Academic journal article International Journal of Comparative Sociology

Skating on Thin Ice: A Comparison of Work Values and Job Satisfaction in CEE and EU Countries (1)

Academic journal article International Journal of Comparative Sociology

Skating on Thin Ice: A Comparison of Work Values and Job Satisfaction in CEE and EU Countries (1)

Article excerpt

In recent decades, the developed world has seen important changes in the area of human labor. Economic activity, originally a matter of terrestrial pain and strain, turned into positive behavior, enriching human life on a mass scale. Postmodern society, according to Ronald Inglehart (1990), replaces the values of starvation with the values of security, and unleashes the opportunity for the "cognitive mobilization" of workers. The change in the nature of work itself, as well as related work values, is part of a comprehensive cultural change linked to economic development and leading people toward post-materialist values, individual life-styles, and civic participation.

At the same time, however, work has become scarcer and many people have become worse off as a result of unemployment.

In the globalization process, unskilled work moves away from the developed countries into the poorer countries, where wage costs are negligible. The share of work that involves the intrinsic values of human development is far from being a mass phenomenon. Increasingly, there are fewer and fewer jobs: "In fact, from being a burden, work has become a privilege" (Dahrendorf 1990:144). Paid work has become a basic status-forming activity of Western civilization. However, it brings not only satisfaction, but also risks, which have a stressful effect on people's lives (Beck 1992; Beck 2000).

Both the positive and negative features of recent developments in the world of work are present in contemporary societies. Within such a general framework, the transformation of political and economic systems in Central-Eastern Europe (CEE hereafter) produced additional problems. The legacies of the communist regime lie deep, and the expectations of the population concerning social protection are high. The pressures put on work performance and job mobility continue to be weak, and deficiencies in work habits and a reluctance to be flexibility continue in large sections of the labor force. Owing to such restraints, the use of the labor force remains sub-optimal.

During the period of economic reform in the CEE countries, labor market problems were described exclusively in the vocabulary and methodology of mainstream economics. Therefore, there was little place for inspecting the human values related to economic behavior and work. There are several causes for this: (1) values (more specifically, the hierarchy of preferences) are taken for granted and have no standing in neoclassical economics; (2) measuring human values is rather problematic because one has to rely on subjective data; (3) there are no time series, which would enable comparisons with the communist past; (4) there is no research tradition in the CEE countries that would facilitate this type of inquiry, for example, economic sociology, social anthropology, or cultural studies.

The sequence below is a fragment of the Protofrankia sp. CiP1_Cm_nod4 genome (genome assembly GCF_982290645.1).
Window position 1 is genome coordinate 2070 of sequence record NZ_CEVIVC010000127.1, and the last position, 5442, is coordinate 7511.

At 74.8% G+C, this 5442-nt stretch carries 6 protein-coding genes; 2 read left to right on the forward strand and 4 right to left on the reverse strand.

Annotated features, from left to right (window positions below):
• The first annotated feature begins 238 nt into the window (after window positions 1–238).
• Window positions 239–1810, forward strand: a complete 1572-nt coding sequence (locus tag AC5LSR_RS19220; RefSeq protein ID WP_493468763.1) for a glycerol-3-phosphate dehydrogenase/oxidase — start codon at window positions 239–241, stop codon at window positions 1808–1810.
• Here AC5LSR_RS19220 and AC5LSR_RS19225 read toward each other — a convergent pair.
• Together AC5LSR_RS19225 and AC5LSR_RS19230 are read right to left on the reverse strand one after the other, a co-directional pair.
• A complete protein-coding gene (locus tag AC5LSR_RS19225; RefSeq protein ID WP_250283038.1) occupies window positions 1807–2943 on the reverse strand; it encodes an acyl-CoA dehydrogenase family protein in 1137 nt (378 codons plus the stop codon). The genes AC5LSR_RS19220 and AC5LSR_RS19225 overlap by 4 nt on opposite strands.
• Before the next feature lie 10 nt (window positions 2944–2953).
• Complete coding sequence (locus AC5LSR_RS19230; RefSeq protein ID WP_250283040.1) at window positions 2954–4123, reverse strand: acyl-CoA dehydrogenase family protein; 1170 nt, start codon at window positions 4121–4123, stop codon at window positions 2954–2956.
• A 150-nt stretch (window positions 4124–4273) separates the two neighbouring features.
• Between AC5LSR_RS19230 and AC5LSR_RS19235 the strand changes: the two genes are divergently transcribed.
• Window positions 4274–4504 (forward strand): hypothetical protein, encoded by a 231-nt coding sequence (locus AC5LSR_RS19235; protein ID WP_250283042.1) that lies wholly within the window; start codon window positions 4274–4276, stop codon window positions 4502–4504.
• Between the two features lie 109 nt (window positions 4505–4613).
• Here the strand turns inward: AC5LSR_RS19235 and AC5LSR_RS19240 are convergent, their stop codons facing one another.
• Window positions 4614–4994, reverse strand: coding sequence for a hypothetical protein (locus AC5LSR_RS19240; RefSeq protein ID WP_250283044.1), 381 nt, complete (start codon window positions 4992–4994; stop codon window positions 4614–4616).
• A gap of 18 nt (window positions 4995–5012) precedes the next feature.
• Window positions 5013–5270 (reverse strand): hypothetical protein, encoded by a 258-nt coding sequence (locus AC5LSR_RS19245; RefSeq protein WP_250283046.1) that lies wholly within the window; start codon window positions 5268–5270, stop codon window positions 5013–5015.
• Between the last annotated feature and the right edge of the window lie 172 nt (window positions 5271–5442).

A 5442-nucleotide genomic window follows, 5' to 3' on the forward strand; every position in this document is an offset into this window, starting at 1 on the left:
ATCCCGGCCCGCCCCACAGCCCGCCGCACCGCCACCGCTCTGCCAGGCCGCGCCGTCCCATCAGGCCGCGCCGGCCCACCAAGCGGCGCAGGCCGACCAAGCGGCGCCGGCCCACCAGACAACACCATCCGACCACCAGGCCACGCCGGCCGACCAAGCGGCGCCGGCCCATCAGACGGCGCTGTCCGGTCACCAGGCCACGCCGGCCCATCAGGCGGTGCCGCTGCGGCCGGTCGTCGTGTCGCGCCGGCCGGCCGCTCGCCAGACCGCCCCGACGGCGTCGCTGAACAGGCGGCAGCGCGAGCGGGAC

By contrast, no small amount of attention is paid to the institutional surroundings and the social dimension of work in the West. Scholars are trying to unveil the current qualitative changes in work and jobs relative to a general value change, whether from materialism to post-materialism, from national economies to globalization, or from social networks to an atomized social web. There are indeed important branches of economic sociology and socioeconomics that do deal with the social settings of human work (Yankelovich et al. 1985; Tilly and Tilly 1994; Kallerberg 1977; Sennett 1998; Swedberg 2003).

Paradoxically, the attention given to economic values is less in precisely those places where their importance is higher. The economic transition cannot be accomplished without involving the value and cultural dimension too. In fact, it has instead been overburdened with assumptions about the "natural" behavior of people, which in this case means the equivalent of "market" behavior. Macroeconomics preceded microeconomics (within neoclassical economics), the neoclassical approach preceded the institutional one (within economics), economics preceded sociology (within the social sciences), and the description of the current state preceded any explanation that would take roots and manners (within sociology) into account. …

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